The I-LEaP (Instructor-Learning Environment and Pedagogics) Institute is an introduction to teaching and learning ideas and techniques designed for faculty and instructors. TA-LEaP is designed for teaching assistants and all graduate students interested in learning about teaching techniques. LEaP participants engage in a 2-day workshop designed to introduce them to the basic of teaching and learning using a curriculum developed and taught by the UW-Madison Teaching Academy.
TA-LEaP Institute (for graduate student teaching assistants): August 20-21, 9:00am-3:30pm, 2317 Engineering Hall.
I-LEaP Institute (for academic staff, instructional staff, faculty): August 22-23, 9:00am-3:30pm, 2317 Engineering Hall.
Teaching & Research Application Development (TRAD)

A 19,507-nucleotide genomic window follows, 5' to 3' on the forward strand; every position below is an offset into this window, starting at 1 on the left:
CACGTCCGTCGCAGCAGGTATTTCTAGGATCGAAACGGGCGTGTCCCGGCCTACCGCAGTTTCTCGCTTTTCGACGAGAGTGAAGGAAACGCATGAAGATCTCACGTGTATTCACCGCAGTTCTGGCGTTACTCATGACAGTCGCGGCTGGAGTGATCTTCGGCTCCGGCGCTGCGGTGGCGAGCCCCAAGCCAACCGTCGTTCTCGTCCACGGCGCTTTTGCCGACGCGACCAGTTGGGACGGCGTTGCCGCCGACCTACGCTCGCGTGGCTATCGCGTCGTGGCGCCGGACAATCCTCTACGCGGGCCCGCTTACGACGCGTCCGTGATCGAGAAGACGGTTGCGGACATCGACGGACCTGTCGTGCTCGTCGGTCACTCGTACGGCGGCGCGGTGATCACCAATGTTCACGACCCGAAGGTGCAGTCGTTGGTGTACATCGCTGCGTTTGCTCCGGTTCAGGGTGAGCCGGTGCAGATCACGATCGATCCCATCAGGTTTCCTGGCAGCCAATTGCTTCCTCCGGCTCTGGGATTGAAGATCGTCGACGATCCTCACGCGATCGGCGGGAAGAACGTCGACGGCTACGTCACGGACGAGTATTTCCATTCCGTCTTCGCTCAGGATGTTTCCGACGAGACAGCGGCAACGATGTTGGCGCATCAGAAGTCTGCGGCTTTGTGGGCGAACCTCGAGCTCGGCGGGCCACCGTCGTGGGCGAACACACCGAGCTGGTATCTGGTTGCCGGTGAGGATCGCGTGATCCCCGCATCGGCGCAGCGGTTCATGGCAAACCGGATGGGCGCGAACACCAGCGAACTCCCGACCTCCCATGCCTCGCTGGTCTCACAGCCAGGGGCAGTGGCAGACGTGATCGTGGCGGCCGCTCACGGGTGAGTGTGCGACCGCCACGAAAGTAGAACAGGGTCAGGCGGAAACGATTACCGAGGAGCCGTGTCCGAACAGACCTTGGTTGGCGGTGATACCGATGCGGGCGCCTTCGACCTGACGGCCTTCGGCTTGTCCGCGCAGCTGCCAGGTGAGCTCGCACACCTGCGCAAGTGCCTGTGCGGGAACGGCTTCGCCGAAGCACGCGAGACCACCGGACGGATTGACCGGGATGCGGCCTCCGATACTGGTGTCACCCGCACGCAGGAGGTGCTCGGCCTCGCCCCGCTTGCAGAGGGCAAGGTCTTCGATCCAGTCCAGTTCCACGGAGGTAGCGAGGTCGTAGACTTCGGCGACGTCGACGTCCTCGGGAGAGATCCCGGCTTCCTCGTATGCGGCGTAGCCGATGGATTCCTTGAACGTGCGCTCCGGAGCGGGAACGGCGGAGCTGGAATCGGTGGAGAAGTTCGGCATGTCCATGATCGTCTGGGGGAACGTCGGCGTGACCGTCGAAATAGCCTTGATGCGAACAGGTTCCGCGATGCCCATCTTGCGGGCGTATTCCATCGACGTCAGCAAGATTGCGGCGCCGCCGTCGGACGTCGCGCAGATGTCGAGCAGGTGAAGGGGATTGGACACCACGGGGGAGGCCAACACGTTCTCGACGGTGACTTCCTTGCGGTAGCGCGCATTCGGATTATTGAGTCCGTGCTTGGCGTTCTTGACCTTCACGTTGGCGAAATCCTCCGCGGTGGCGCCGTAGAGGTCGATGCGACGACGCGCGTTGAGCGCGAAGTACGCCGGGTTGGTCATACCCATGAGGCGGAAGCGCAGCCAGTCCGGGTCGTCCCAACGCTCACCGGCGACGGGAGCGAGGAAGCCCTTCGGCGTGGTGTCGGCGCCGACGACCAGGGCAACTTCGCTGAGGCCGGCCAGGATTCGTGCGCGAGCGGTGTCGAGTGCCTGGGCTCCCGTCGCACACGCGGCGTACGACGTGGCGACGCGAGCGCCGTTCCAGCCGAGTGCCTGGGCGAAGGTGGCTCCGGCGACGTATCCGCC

The Teaching & Research Application Development (TRAD) service partners with instructors, researchers and campus staff to conceptualize, design and implement innovative custom software solutions and library applications. We specialize in supporting campus teaching, learning and research ideas.
The Midwest Machine Learning Symposium
The Midwest ML Symposium aims to convene regional machine learning researchers for stimulating discussions and debates, to foster cross-institutional collaboration, and to showcase the collective talent of ML researchers at all career stages. It will be held at the Memorial Union on June 6-7, 2019. You can register here.
Digital Scholarship & Publishing Office Hours
Do you have a publication or copyright question? Do you have questions about a digital humanities tool you’ve seen or about a new project and want to start with good data management? If so, consider dropping by the weekly Digital Scholarship & Publishing Office Hours, Thursdays, 11:30 A.M.– 1:30 P.M. Location alternates between Memorial Library and Steenbock, check the website for the latest information and location.